OPM Disability Retirement: Interaction with EEOC & Other Legal Processes

I am often asked if other legal processes already filed — an EEOC Complaint, a corollary adverse action being appealed, etc. — will have an impact upon a Federal Disability Retirement application.  My general answer is, “No, it will not have an effect upon filing for Federal Disability Retirement.”  The second question which often follows, is:  What if the EEOC filing contradicts the Federal Disability Retirement application?  While the full answer to such a question will differ from case to case, depending upon the peculiar and particular circumstances of each individual case and application, my standard response to the second question will often contain a responsive query:  Have you ever heard of an attorney speaking out of two or three (or four) sides of his mouth?  As attorneys, we make multiple (and sometime contradictory) arguments all the time.  I am not concerned with the factual or legal arguments in a concurrent/parallel EEOC case; my job is to make sure that my client obtains a disability retirement — and if it somewhat contradicts the arguments made in an EEOC complaint, so be it — for, after all, I’m merely an attorney, and such inherent contradictions only prove the fact that lawyers have at least four sides to every mouth.

Sincerely,

Robert R. McGill, Esquire

CSRS & FERS Disability Retirement: OPM’s Generic Denial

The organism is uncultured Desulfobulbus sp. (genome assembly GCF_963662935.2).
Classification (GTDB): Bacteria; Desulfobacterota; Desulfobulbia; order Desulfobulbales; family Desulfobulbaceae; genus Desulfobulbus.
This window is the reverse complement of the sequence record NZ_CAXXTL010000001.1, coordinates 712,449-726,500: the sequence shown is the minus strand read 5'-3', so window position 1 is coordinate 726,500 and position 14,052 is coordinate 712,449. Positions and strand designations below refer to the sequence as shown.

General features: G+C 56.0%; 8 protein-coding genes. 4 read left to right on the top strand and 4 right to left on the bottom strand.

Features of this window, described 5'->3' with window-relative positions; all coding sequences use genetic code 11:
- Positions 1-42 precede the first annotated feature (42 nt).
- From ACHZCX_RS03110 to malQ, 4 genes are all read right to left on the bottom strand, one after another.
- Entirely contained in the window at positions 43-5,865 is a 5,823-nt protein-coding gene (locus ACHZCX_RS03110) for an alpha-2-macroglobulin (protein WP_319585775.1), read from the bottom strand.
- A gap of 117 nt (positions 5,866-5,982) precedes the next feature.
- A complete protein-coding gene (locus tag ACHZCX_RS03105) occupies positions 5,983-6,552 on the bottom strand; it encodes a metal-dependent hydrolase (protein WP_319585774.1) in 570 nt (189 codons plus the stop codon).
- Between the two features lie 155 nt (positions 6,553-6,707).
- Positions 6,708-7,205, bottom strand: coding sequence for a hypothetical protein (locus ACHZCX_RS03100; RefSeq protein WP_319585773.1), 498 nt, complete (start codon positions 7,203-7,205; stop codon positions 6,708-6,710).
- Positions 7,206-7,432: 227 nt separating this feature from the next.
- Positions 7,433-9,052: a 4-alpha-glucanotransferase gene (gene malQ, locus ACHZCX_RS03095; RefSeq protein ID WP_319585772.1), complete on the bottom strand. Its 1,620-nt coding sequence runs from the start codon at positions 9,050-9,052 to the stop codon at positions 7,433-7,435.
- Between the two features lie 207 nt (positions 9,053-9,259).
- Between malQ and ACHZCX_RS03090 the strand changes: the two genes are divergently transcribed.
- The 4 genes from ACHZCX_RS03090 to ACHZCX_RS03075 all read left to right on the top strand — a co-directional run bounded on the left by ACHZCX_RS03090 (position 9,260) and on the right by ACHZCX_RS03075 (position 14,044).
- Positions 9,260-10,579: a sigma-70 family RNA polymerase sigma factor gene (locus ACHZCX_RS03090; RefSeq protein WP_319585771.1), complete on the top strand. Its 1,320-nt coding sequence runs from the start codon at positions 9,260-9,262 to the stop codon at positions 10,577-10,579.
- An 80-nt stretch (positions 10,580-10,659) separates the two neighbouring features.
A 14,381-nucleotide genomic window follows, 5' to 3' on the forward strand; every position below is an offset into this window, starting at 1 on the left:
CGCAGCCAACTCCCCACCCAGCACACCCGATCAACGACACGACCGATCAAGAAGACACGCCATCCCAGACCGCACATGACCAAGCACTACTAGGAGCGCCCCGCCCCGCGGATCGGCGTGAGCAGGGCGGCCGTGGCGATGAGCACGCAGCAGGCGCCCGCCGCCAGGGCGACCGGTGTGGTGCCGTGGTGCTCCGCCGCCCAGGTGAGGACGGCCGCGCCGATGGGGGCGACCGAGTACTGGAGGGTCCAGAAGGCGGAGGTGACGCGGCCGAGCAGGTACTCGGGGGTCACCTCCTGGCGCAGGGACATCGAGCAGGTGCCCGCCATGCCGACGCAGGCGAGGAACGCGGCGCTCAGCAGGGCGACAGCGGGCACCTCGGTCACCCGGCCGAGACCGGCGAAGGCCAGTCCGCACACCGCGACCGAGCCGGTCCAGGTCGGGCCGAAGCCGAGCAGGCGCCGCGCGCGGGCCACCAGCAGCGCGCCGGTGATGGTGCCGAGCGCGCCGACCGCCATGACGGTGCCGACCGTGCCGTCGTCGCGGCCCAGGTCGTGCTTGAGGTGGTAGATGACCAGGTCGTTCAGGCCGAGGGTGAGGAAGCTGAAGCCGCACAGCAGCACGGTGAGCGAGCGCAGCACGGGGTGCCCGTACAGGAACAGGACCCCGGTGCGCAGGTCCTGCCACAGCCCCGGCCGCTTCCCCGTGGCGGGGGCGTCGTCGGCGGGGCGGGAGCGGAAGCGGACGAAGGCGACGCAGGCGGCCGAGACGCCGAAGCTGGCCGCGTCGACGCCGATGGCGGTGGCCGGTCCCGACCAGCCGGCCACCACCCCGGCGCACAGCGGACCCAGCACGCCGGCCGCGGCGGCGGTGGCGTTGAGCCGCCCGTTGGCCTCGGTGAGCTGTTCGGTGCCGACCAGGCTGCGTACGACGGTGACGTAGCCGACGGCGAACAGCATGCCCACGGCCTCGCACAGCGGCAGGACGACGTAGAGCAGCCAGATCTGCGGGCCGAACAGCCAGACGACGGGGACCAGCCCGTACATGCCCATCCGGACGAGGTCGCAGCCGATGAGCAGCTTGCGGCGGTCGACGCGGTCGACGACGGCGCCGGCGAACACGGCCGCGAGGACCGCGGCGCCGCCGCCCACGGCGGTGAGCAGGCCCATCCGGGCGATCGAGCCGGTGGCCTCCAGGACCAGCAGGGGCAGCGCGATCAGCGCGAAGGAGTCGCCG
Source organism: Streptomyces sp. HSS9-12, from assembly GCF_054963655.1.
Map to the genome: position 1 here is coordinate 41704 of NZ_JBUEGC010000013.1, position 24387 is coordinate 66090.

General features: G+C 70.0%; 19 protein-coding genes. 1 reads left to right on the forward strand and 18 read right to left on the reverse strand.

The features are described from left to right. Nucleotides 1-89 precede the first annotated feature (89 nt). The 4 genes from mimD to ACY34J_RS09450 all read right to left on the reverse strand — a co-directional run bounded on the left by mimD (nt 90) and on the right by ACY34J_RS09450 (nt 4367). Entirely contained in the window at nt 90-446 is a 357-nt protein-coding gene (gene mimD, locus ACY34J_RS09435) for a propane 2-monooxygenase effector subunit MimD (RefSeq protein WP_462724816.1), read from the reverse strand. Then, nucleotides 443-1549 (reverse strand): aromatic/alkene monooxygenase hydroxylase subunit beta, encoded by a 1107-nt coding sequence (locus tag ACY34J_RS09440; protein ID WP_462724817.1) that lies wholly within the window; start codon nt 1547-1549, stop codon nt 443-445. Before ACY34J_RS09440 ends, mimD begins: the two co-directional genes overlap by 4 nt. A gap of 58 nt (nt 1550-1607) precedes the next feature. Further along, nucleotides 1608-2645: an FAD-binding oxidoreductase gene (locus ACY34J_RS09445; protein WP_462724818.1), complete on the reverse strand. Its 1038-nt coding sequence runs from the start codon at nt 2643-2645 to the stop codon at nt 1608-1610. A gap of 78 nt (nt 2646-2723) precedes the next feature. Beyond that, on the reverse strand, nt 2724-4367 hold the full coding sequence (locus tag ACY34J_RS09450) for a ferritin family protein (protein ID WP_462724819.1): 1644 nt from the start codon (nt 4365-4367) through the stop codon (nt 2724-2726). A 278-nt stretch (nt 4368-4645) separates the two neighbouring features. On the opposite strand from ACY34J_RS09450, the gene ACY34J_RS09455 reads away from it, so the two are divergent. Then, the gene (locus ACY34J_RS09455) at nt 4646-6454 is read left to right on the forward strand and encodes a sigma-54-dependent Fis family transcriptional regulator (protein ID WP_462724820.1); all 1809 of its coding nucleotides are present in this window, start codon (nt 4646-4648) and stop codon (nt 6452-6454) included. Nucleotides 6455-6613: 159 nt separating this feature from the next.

Often, cases are mishandled not because of the “present” mistake, but because the case was never prepared for the “long-term” event.  Let me elaborate and explain. Obviously, an applicant for disability retirement benefits under FERS & CSRS wants to win the case at the earliest stage of the process.  The attorney who is handling any such disability retirement case, similarly, would like to “win” the case at the earliest stage possible.  However, sometimes that is simply not going to be the case. 

In an initial denial, it is often important to not only address the case for the Reconsideration Stage, but also to prepare the case for the next stage — the Merit Systems Protection Board (and, similarly, in preparing an application for Disability Retirement, it is important to prepare such an application not only for the initial review at OPM, but also for the Reconsideration Stage).  By this, I mean that, because there is at least a “possibility” that the disability retirement application will be denied again at the Reconsideration Stage, it is important to point out the deficiencies, the lack of clarity, the inadequate reasoning, the outright lies and mis-statements which the Office of Personnel Management may have engaged in as part of the “Discussion” Section of the denial letter.  Often, while OPM may give some “lip-service” to make it appear as if your case was thoroughly reviewed, a closer reading (on second thought, it need not even be a closer reading) clearly shows that OPM did a shabby job in denying a case.  It is what I ascribe as OPM’s “generic denial” — a denial so devoid of any particularity or care as to reveal a complete lack of proper administrative review of the case.  Such lack of proper administrative review is what needs to be shown; it needs to be shown because, if OPM denies the case again, then it is advantageous to the applicant to have the Administrative Law Judge at the Merit Systems Protection Board see that he will be hearing a case which may not have been necessary — but for the lack of diligence on the part of OPM.

Sincerely,

Robert R. McGill, Esquire